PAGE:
'About six months after her return, the once dreary chateau was filled with sudden life and bustle. Monsieur Maurice had returned, bringing with him a number of wild and reckless fellows like himself. These were all officers of his own regiment, except one very sad clog, worse even than the rest, Monsieur Louis Chateaufleur, captain of the Gens d'armes Ecossois, or first troop of the French gendarmerie. Nothing was heard of now but feasting, drinking, and desperate gambling within the chateau: hunting, hawking, shooting, frolics, and outrages of every sort committed out of it. The guests of De Mesmai were some of the wildest roues about Paris—and the mess of the Duc de Choiseul's regiment had produced many of them,—and a great commotion their appearance made in Besancon and the rural district of Quinsay. All the lamps in the former were sometimes broken in a single night, ana the whole city involved in darkness, while these madcaps and their servants possessed themselves of the steeples, where they rang the alarum-bells backwards, and rushed through the streets, crying "Fire! murder! robbery and invasion!" until the peaceable citizens were scared out of their seven senses.

'Nor were their brawls and outrages confined to the night alone. The wig of Monsieur le Maire was dragged off and flung in his face, when he was passing through the Rue de l'Université. Swords were drawn in the lobbies of the theatre every night, and the gens d'armes were always beaten and insulted. Monsieur Chateaufleur, of the Gens d'armes Ecossois, as a crowning outrage, carried off by force to the chateau a young milliner, or grisette, of the Rue de Paradis; and the citizens of Besancon were enraged beyond what I can describe at the insolence of these young aristocrats, who were at once struck with terror and dismay when news arrived of the revolution which had broken out in Paris, and of the bloody tumults which had ensued there. De Mesmai armed his servants, and the inhabitants of the chateau kept close within its walls.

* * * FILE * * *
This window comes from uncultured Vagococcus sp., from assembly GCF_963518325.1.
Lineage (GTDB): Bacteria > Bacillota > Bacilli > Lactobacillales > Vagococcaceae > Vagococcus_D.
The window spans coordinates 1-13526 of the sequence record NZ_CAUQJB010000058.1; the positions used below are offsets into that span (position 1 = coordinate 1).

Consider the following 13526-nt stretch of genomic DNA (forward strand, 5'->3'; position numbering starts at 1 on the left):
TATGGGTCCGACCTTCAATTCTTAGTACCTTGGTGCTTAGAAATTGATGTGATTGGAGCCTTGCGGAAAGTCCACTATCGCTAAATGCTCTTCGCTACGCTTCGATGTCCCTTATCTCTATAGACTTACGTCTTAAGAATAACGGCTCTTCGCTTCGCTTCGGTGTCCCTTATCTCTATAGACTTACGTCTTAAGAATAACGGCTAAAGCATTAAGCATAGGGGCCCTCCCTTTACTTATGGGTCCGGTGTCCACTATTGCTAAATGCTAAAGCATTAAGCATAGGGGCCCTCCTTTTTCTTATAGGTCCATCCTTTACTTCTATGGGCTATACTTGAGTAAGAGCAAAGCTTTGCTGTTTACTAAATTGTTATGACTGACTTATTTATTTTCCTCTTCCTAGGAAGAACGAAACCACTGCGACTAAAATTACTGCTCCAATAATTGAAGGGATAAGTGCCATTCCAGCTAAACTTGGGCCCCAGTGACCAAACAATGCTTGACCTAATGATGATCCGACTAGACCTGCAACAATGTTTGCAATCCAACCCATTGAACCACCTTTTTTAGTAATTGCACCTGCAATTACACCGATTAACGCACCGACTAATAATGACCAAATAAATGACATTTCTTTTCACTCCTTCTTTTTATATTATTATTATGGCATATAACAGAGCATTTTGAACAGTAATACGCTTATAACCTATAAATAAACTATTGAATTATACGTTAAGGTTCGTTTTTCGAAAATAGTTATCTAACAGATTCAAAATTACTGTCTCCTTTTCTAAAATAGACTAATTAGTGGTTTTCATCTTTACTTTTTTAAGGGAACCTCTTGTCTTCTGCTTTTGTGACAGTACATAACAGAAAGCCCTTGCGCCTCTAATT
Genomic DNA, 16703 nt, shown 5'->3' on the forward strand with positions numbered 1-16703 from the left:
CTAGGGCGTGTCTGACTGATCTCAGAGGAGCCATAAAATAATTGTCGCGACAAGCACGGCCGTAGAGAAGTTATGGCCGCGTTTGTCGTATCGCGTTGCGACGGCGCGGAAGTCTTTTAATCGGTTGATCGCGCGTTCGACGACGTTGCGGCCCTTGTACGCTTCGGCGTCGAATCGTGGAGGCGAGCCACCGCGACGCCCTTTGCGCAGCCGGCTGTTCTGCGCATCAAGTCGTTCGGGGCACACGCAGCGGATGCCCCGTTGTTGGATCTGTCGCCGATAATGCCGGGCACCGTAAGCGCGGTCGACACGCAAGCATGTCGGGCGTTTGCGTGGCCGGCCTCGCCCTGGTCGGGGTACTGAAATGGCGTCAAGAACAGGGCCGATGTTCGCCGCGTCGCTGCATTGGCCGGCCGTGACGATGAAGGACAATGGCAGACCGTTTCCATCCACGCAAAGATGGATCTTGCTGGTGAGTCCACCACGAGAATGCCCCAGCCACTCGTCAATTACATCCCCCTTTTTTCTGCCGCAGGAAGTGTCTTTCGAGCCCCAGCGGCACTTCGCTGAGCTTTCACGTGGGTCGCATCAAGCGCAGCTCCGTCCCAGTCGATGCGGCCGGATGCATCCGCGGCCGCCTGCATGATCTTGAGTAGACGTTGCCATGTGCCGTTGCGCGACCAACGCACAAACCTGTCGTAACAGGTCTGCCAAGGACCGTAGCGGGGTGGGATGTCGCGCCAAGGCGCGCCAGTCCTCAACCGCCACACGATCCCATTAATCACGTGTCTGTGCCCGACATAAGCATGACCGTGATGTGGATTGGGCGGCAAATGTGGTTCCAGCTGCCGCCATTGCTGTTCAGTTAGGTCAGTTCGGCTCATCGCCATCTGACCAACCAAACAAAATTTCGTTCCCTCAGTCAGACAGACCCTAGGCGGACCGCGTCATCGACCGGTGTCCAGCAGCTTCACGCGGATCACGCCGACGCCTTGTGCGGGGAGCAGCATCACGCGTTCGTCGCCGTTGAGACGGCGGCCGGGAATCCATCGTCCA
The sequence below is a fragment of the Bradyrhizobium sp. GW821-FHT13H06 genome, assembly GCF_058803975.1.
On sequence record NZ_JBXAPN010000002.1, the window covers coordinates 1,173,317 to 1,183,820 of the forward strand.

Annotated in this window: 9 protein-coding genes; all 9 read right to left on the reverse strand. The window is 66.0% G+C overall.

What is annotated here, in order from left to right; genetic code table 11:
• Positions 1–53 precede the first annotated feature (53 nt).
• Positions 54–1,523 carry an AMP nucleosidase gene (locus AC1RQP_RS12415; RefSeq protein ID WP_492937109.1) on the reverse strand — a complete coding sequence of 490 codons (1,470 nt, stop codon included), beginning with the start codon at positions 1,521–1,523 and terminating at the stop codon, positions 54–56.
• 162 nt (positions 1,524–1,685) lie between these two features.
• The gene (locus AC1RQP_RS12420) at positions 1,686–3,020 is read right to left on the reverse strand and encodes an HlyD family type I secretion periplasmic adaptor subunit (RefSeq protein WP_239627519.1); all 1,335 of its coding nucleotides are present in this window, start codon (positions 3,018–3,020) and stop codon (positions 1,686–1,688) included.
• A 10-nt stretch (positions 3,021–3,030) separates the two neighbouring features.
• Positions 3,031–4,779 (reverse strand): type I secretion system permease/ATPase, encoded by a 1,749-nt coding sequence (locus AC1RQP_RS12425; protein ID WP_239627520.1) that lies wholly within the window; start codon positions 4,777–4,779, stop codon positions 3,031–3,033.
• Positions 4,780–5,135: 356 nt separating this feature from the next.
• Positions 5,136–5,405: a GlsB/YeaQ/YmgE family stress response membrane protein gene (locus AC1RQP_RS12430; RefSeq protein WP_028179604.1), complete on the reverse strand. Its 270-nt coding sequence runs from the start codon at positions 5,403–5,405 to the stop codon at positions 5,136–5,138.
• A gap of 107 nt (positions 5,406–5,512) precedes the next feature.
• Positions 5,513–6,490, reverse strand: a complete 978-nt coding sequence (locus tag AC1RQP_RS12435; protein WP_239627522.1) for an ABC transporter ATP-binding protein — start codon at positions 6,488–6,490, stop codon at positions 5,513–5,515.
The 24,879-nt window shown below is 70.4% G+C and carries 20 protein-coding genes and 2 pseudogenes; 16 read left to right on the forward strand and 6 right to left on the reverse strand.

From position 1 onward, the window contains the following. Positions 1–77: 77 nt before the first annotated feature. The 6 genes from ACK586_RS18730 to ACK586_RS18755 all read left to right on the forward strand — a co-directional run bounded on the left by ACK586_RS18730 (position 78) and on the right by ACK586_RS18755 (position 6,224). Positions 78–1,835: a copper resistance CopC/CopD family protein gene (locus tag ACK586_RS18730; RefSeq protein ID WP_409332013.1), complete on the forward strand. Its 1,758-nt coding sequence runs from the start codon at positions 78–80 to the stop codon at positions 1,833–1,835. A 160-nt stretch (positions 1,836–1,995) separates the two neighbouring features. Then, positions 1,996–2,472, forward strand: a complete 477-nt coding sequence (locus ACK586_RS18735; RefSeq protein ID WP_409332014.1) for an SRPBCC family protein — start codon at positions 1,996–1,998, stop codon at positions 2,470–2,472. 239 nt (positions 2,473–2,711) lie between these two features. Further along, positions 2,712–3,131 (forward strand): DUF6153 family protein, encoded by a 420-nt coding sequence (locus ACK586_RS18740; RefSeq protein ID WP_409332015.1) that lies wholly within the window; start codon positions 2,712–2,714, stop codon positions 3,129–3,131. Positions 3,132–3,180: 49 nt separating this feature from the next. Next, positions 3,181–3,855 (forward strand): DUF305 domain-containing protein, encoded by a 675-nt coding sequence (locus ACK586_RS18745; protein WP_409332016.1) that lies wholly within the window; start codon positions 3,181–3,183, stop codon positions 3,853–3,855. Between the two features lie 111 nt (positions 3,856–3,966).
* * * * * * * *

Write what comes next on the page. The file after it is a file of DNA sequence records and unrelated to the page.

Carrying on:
'The same wild spirit of uproar and anarchy that prevailed at Paris seemed also to pervade the provinces, which appeared suddenly in a state of insurrection, the people of France seeming to consider their allegiance to Louis XVI. at an end. The spirit of dissatisfaction had spread to the troops. Those in garrison at Besancon laid down their arms, and abandoned the citadel to the bourgeois, who, on becoming thus suddenly armed, assumed the cocade de la liberté, and, wearing this republican badge, committed the most frightful outrages. No dwelling, sacred or profane, escaped sack and pillage, no age, or rank, or sex, did we spare, executing indiscriminately, by the musket and sabre, all who opposed us. Burning for vengeance against the family of De Mesmai, I had associated myself with and become a leader among the republicans. We ruined the city of Besancon, giving its public buildings, its schools, and university to the flames. Alas, monsieur! deeply at this hour do I repent me of the part I bore in these desperate outrages. We compelled the proud nobles to acknowledge that they had lost their privileges, and we burned to the ground their office of records in the city. We sacked and utterly levelled the rich abbey of the Citeaux,— that place made so famous by the animadversions of Voltaire. The young and beautiful Princess de Baufremont; and the Baroness d'Andelion, who dwelt there, owe their escape from our fury to the interposition of Heaven and the chivalric gallantry of Louis Chateaufleur, who, with two of the Gens d'armes Ecossois, cut his way through us, sword in hand, and carried the noble demoiselles off on horseback. Flushed with success, excitement, ferocity, and the wines found in the vaults of the rich old abbey, we became absolutely frantic, and some, imbruing their hands in each other's blood, slew their comrades; while others daubed themselves with gore or black paint, to make themselves more hideous. Eager for more plunder and devastation, we cried out to, or rather commanded, our leader, the ungrateful Pierre Raoul, to lead us against the stately old Chateau of Quinsay that its aristocratic guests might be given up to our vengeance. With the dawn, De Mesmai was roused from his bed by the beating of drums, the braying of horns, discharge of firearms, the yells, the howls, the shrieks of the frenzied rabble, mingled with shouts of 'Vive la nation! Vive la liberié! Perish the name of God and the king! Freedom to France! Long live Monsieur Beelzebub !' and a hundred other mad and impious cries. The gay lord of Quinsay, and his comrades of Choiseul's horse, beheld, to their no small terror, the gardens, the orchards, and parks in possession of a desperate mob, armed with bayonets, muskets, pikes, scythes, and every weapon they could lay their hands on—iron rails and fences where nothing else could be procured. All were full of wine and frenzy : many were only half-dressed, blackened with smoke and dust, and besmeared with blood, presenting a frightful troop of hideous faces, distorted by the worst and wildest of human passions.